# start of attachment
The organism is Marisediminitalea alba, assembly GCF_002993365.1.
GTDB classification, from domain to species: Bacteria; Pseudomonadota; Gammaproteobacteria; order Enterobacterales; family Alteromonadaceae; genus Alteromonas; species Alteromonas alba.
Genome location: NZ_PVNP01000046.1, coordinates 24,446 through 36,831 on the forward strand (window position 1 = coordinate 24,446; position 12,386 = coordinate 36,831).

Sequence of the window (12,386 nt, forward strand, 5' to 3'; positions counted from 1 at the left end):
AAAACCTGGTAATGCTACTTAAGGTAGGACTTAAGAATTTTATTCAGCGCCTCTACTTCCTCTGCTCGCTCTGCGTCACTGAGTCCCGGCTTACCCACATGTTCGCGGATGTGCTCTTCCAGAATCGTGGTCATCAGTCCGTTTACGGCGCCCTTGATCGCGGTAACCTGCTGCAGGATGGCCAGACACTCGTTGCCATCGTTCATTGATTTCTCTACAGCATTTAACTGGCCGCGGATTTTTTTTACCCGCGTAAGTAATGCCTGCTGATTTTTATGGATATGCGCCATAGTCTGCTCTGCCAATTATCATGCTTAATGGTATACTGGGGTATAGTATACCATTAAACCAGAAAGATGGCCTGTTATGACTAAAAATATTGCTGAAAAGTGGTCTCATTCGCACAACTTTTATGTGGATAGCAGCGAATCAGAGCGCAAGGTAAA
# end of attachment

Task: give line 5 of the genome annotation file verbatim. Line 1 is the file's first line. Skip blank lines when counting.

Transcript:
AAAACCTGGTAATGCTACTTAAGGTAGGACTTAAGAATTTTATTCAGCGCCTCTACTTCCTCTGCTCGCTCTGCGTCACTGAGTCCCGGCTTACCCACATGTTCGCGGATGTGCTCTTCCAGAATCGTGGTCATCAGTCCGTTTACGGCGCCCTTGATCGCGGTAACCTGCTGCAGGATGGCCAGACACTCGTTGCCATCGTTCATTGATTTCTCTACAGCATTTAACTGGCCGCGGATTTTTTTTACCCGCGTAAGTAATGCCTGCTGATTTTTATGGATATGCGCCATAGTCTGCTCTGCCAATTATCATGCTTAATGGTATACTGGGGTATAGTATACCATTAAACCAGAAAGATGGCCTGTTATGACTAAAAATATTGCTGAAAAGTGGTCTCATTCGCACAACTTTTATGTGGATAGCAGCGAATCAGAGCGCAAGGTAAA